ICC Ruling on Ongwen Appeal Case Excites War Victims in Northern Uganda

There was excitement among survivors and victims of the Lord`s Resistance Army (LRA) insurgency in Northern Uganda on Thursday following a court ruling upholding the sentencing and conviction of Dominic Ongwen.

The Appeal Chamber of the International Criminal Court –ICC sitting in The Hague upheld the conviction and 25-year jail term of former Commander of the LRA Dominic Ongwen. 

Bishop Emeritus, Nelson Onono Ongweng who is also a victim of the insurgency from Lukodi IDP Camp told URN that he is overwhelmed that justice has been served. 

Bishop Ongweng urged that Ongwen should feel contended by the jail term and serve it diligently.   

Wilfred Lamony, the Chairperson of the Lukodi Massacre Survivors Association in Bungatira Sub County said that they were scared that Ongwen`s sentence and jail term would be light but now they are happy that justice has been served right.

He added that it is high time the court also considers speeding up the reparation process since the victims and survivors are struggling due to the impacts of the war.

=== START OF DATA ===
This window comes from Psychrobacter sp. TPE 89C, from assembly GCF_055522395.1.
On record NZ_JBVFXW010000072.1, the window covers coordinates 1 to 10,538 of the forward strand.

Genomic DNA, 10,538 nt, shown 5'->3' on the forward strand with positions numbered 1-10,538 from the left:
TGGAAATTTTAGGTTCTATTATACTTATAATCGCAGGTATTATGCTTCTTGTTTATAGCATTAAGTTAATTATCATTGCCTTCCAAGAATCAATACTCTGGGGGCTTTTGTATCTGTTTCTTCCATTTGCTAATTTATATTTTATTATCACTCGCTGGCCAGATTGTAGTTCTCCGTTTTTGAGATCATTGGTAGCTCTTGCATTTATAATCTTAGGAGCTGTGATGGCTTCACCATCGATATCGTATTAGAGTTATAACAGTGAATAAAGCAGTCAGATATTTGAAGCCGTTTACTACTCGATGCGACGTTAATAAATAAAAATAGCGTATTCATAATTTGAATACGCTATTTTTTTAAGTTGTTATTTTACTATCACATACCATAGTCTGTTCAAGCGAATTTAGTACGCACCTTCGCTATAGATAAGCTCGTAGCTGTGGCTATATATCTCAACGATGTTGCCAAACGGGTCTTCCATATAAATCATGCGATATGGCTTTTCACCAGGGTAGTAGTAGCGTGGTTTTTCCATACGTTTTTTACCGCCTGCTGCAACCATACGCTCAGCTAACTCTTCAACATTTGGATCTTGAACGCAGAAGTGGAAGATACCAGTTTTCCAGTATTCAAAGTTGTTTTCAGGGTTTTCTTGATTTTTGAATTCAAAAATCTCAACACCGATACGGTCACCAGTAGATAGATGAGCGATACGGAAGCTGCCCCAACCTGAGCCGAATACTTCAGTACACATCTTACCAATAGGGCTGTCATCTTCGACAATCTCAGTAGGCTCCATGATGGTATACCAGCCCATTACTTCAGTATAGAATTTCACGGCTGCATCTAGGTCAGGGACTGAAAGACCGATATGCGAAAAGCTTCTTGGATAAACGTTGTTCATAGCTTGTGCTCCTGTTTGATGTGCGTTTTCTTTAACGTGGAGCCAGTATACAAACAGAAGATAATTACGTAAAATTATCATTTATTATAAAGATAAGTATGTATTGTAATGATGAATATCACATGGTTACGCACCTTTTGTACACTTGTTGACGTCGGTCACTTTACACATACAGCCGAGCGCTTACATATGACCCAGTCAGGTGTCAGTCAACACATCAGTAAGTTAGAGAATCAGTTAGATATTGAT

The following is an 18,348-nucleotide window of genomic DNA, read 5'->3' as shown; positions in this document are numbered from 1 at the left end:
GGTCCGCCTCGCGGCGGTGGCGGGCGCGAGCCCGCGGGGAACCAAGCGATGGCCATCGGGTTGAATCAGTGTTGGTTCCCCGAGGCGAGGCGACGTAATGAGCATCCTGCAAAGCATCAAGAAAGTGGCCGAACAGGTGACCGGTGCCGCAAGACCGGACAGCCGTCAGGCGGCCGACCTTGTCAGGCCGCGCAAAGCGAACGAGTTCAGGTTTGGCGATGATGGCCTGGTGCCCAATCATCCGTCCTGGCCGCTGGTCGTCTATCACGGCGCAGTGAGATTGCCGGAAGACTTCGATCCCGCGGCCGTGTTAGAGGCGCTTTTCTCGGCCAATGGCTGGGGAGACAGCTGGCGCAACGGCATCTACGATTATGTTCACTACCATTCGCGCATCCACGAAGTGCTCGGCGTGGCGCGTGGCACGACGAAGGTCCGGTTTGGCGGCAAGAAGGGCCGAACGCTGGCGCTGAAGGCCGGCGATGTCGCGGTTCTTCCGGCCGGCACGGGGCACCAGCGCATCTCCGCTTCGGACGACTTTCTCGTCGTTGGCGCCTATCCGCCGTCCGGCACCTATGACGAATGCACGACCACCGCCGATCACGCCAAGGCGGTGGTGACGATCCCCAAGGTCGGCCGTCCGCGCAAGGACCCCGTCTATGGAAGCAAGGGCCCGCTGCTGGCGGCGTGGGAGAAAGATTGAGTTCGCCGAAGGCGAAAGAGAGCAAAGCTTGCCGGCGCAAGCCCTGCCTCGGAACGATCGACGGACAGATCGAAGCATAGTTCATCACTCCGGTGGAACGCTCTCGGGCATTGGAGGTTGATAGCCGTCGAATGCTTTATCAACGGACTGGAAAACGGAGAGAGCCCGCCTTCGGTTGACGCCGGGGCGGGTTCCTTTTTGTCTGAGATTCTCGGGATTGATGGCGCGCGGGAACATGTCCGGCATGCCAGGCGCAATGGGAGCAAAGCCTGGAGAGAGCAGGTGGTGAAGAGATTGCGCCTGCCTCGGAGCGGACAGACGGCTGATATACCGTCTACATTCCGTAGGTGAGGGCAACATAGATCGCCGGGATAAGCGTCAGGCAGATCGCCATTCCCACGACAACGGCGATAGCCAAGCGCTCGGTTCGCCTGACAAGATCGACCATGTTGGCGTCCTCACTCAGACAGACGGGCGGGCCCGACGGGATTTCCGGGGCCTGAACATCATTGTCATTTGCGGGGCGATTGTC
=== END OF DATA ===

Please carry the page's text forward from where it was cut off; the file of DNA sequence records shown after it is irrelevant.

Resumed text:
Evelyn Amony, the Chairperson of Women Advocacy Network, a rights group for victims of the LRA war welcomed the ruling but also appealed for the speedy processes of reparations noting that they are suffering.   

However, Fadi El Abdallah, the Spokesperson/Head of, the Public Affairs Unit of the International Criminal Court told URN during a zoom meeting after the court ruling that the reparation would depend on the need and request of the issue not that it wasn’t possible to give a deadline now.   

Jimmy Ocogo, the ICC Field Outreach Officer for Uganda noted that the ruling gives a green light for reparations saying that the judges will issue an order for reparations after assessments.   

Ongwen was convicted of 61 crimes including crimes against humanity and war crimes by the Trial Chamber in February last year.   

He was consequently sentenced to 25 years imprisonment by the ICC in May last year for the crimes committed in Northern Uganda between 1 July 2002 and 31 December 2005. 

Through his lawyers, Ongwen however filed appeals seeking to overturn both the conviction and sentencing last year.     

His lawyers raised 90 grounds of appeal consisting of alleged legal, factual and procedural errors relating to the conviction, and 11 grounds of appeal, alleging legal, factual, and procedural errors relating to the sentence.   

But on Thursday while delivering a verdict on the conviction appeal, the presiding Judge of the appeals Chamber Luz del Carmen Ibáñez Carranza rejected all the grounds raised by the accused lawyer challenging his conviction and jail term during a verdict.    

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